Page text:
Kayaking 101: 6 Tips for Beginners
Summer in Michigan isn’t over yet! There’s still time to pick up some paddles and drop a kayak in a nearby river or lake. Jacob Brushaber, a sales representative with The Outfitter of Harbor Springs, gave us his top tips for kayaking beginners.
Choose the right boat. Kayaks come in two main styles: versions where you sit on top and models that you sit inside of. Brushaber said the sit-on-top models are designed for recreational paddling – if you don’t plan to go long distances or use your boat on choppy water, this style would work well. If you want to venture out on Michigan’s Great Lakes or an ocean someday, invest in a boat you can sit inside. Length is also a factor – shorter kayaks are easier to maneuver, while longer boats can stay the course for longer distances.
Be safe. Carrying a personal flotation device, or life jacket, for every person in or on the kayak is the law in Michigan. Brushaber said not complying will cost you a $60 fine if you’re stopped. Wearing your life jacket is advised, although not required by law. However, U.S. Coast Guard statistics indicate 90 percent of people who drown in boating or water accidents would have survived if they had been wearing a life jacket at the time. Why risk it?
Follow right of way rules, but use common sense. “Out on the water, kayaks have right of way over power vessels,” Brushaber said. Motor boats are supposed to give kayakers 100 feet of clearance, but that doesn’t always happen. Be aware of other nearby boats and try to steer clear as best you can.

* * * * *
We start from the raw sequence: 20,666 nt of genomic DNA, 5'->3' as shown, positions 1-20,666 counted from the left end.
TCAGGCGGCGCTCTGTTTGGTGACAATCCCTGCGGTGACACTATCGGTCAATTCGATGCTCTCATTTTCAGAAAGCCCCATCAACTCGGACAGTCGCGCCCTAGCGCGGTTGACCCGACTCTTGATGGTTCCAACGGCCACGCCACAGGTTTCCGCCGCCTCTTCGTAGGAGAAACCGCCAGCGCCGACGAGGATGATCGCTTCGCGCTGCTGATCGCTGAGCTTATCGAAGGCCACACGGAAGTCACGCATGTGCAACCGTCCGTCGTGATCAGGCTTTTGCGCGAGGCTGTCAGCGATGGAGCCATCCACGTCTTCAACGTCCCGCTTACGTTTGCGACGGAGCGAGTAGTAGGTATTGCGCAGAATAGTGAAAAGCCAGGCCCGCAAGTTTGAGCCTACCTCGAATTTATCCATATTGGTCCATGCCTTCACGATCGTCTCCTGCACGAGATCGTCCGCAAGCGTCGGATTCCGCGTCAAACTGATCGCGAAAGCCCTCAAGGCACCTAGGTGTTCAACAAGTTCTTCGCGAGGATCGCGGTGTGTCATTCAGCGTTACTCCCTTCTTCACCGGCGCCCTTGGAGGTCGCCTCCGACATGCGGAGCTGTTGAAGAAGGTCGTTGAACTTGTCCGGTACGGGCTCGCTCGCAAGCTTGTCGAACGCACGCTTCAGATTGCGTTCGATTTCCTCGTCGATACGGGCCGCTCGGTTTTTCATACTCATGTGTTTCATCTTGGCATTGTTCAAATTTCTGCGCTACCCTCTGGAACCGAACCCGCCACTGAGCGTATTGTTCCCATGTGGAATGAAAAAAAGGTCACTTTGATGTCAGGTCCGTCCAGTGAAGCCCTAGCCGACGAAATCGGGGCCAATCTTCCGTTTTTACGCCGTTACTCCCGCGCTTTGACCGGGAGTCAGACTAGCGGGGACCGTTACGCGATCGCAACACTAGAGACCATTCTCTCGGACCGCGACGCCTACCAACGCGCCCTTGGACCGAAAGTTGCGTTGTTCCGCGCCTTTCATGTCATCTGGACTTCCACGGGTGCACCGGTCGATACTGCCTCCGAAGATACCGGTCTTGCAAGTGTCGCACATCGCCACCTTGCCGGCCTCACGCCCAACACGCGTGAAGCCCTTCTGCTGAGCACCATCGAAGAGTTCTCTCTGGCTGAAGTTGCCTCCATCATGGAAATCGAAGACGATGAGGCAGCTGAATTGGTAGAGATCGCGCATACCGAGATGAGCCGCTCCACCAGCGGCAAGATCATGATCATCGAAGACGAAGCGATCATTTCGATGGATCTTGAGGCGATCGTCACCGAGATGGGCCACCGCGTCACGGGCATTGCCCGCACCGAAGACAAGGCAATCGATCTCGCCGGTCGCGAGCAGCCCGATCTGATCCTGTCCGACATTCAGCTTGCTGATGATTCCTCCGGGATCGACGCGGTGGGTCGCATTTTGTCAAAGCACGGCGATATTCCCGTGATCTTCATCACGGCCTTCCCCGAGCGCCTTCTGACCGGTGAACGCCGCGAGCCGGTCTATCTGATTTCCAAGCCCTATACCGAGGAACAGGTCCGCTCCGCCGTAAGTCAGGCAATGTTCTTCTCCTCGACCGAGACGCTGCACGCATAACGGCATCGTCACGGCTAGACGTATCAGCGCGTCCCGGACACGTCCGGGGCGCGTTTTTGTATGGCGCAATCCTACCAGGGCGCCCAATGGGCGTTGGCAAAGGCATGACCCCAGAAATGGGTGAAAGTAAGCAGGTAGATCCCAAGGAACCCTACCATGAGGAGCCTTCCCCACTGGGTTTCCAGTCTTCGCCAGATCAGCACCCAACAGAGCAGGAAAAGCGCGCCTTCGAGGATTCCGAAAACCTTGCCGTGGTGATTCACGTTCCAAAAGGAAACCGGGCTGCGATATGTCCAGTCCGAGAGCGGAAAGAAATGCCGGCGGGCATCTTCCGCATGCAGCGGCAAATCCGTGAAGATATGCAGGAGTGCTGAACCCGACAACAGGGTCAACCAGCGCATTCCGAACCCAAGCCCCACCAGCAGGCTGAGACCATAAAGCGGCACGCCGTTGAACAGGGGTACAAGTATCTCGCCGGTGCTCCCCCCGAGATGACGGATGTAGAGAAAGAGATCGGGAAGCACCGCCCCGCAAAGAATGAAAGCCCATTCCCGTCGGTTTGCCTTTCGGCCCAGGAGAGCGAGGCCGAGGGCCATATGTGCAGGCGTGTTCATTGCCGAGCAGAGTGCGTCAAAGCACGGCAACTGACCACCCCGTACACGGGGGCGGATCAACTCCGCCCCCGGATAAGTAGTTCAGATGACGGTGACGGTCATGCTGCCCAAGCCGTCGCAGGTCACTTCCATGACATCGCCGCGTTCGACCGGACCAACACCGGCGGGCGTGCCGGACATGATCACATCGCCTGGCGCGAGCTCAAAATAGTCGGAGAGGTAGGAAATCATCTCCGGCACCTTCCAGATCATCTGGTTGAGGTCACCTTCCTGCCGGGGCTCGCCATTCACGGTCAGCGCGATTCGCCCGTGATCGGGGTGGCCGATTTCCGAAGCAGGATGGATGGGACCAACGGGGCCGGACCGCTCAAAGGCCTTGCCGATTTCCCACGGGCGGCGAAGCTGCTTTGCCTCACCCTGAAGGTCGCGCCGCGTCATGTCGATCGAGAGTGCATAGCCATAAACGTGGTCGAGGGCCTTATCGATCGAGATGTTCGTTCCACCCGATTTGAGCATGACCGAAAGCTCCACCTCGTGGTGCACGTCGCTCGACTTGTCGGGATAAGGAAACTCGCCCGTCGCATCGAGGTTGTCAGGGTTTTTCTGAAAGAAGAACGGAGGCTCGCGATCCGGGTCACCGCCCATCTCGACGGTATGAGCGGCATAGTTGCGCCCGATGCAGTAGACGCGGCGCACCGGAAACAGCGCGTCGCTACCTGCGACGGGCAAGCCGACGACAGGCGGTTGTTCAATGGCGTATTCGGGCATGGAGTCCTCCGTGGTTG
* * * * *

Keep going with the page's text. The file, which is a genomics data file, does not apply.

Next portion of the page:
Watch the sky. Before you head out, check the weather forecast. Brushaber said you should immediately head to shore if thunder or lightning appear. “You don’t want to be an object in a big open body of water,” he said.
Pack your gear and dress for success. You might want to buy a dry bag, which seals up watertight and is great for taking along your phone, camera, and dry clothes. You’ll want to dress for the temperature of the water you’ll be in and wear water shoes in case you get tipped out. Liberally apply sunscreen and pack extra, along with some portable snacks and water if you’ll be out for a while.
Have fun! Michigan has so many great little inland lakes and rivers to choose from. Brushaber said he tries to avoid places with a ton of boat traffic and he enjoys kayaking in the harbor of Harbor Springs for its smooth, calm water. “Inland lakes are really great places to go,” he said.
Want more paddling and safety technique know-how? Find an instructor certified with the American Canoe Association to show you the ropes and get out on the water, pronto!
Photo credit: Paolo Lottini